U.S. Farmers & Ranchers Alliance Shares Consumer Research, a Good Road Map Forward

May 25, 2016
Telling the sustainability story
CHICAGO, IL – USA Rice participated in the U.S. Farmers & Ranchers Alliance’s (USFRA) second annual Research Workshop and first-ever Sustainability Summit here last week, where exhaustive and interesting consumer research across the agriculture and food chain was shared.

USFRA surveyed 1,000 millennials (both parents and non-parents), general consumers, and a group of influential consumers they term “Consumer Food Connectors,” or CFCs.  CFCs are 21-65 years old, well-educated, interested in government policy and current events, and engaged in advocacy activities related to food and the food industry on a regular basis.  As such, USFRA finds this subgroup, about 10 percent of the population, to be much more engaged and influential on key ag and food issues.

“The CFCs are an important audience for us all.  They are more opinionated, and even though they aren’t always correct, they are a good indicator for us of where the general public will be in the future,” said Michael Klein, USA Rice vice president of marketing, communications, and domestic promotion, who attended the event.  “The USFRA research shows 54 percent of consumers say they care about sustainability, but 72 percent of CFCs do so I’d expect this issue to continue to grow in importance and visibility.”

Klein went on to say that the challenge as demonstrated by the USFRA research, and USA Rice’s own consumer research, is that defining the concept of “sustainability” is no easy task.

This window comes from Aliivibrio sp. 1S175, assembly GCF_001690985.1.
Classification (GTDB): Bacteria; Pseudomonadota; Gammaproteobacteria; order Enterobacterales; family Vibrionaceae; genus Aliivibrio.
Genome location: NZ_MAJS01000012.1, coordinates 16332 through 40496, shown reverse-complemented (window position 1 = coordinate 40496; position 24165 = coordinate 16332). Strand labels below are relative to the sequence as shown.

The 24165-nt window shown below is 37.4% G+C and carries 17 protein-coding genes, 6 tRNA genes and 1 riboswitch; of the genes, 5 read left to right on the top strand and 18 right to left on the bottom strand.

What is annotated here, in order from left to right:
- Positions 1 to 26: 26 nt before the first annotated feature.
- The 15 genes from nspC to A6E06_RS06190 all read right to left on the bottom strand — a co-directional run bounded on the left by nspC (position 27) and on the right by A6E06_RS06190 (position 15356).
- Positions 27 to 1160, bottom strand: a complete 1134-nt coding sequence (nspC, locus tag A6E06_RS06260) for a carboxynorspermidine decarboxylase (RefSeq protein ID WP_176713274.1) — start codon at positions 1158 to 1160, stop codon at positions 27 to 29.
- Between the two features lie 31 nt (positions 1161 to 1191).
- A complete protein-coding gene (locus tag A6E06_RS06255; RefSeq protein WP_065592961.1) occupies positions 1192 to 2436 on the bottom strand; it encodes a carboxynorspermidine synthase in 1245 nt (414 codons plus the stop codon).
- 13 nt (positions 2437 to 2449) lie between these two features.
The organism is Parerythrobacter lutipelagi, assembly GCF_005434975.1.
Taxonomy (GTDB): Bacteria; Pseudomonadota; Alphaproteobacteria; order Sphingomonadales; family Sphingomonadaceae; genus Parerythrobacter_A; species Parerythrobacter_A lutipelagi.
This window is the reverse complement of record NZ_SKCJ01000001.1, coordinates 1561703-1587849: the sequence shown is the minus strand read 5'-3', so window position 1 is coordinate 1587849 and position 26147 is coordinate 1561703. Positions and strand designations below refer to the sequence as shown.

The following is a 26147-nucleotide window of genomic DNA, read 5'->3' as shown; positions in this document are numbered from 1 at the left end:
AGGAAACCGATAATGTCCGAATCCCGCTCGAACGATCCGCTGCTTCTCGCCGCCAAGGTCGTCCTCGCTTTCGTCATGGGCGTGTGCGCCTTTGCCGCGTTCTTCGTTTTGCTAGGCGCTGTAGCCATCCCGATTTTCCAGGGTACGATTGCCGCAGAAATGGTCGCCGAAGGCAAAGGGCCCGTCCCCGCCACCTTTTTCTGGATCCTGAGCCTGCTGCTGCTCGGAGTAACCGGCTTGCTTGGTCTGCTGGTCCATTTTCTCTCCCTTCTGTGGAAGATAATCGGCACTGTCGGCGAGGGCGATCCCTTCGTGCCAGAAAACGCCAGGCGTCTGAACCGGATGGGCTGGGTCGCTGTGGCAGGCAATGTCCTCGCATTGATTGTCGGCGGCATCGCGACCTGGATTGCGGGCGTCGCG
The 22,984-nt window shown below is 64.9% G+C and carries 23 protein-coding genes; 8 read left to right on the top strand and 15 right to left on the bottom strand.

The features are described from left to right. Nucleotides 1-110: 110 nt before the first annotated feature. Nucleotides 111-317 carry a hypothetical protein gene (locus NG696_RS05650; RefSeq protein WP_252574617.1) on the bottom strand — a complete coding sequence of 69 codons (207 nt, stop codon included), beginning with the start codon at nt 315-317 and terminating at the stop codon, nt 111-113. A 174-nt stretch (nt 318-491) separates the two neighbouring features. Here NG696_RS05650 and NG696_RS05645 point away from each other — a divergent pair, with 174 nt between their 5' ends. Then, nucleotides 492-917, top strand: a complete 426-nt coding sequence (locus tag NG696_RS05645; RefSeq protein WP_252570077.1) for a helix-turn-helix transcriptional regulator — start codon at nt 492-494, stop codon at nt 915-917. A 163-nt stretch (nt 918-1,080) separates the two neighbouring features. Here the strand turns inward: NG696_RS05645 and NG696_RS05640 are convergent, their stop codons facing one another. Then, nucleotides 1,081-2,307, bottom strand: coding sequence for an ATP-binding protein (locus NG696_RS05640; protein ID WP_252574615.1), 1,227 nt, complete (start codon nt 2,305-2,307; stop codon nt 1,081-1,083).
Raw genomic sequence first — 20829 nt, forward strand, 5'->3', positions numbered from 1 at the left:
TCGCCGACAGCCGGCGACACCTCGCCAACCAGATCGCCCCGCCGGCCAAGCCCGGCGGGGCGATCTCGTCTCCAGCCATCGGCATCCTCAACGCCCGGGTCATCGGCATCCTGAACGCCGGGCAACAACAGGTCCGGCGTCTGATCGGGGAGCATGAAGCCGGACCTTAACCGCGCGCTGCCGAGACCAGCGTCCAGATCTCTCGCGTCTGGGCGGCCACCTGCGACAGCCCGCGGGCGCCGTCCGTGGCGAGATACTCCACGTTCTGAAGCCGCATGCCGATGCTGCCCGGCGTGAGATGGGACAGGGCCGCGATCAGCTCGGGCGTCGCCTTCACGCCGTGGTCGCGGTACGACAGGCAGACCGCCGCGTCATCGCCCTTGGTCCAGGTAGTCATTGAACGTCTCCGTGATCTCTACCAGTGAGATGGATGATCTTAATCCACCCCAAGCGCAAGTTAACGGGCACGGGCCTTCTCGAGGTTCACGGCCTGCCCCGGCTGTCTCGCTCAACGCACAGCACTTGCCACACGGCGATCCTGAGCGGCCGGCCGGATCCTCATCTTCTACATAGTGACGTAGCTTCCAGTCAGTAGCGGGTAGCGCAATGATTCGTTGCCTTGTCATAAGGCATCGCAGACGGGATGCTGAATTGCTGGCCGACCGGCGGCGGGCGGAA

“The USFRA research showed about half of consumers couldn’t say what sustainability means to them – even though they also say it’s important,” he said.  “I’d say U.S. rice farmers are pretty sustainable today – producing more rice on less land, with less water and energy, all while providing critical wildlife habitat.  But the USFRA research, asking about all farming and ranching (not singling out rice), shows only about half of consumers believe today’s practices are sustainable.”

Klein says the agriculture industry clearly has a long way to go but that the USFRA research is invaluable in showing the path forward.

“One thing I found particularly enlightening was the notion that consumers like looking forward, but have a hard time looking back.  When we say things like, ‘we’re borrowing this land from future generations,’ or that ‘we intend to leave this land better for our children than it was when we received it,’ consumers connect and like it.  But when we say things like, ‘this farm has been in my family for four generations – how could it not be sustainable?’ they don’t always get it.”

USFRA researchers suggested this is because few consumers are a part of a family business that old, but whatever the reason, the research does help find the sweet spot of communicating positive ag messages with consumers.

Klein concluded, “As USA Rice works to broaden our understanding of consumer perceptions and what drives consumer behavior, these findings coupled with our own, are quite useful.”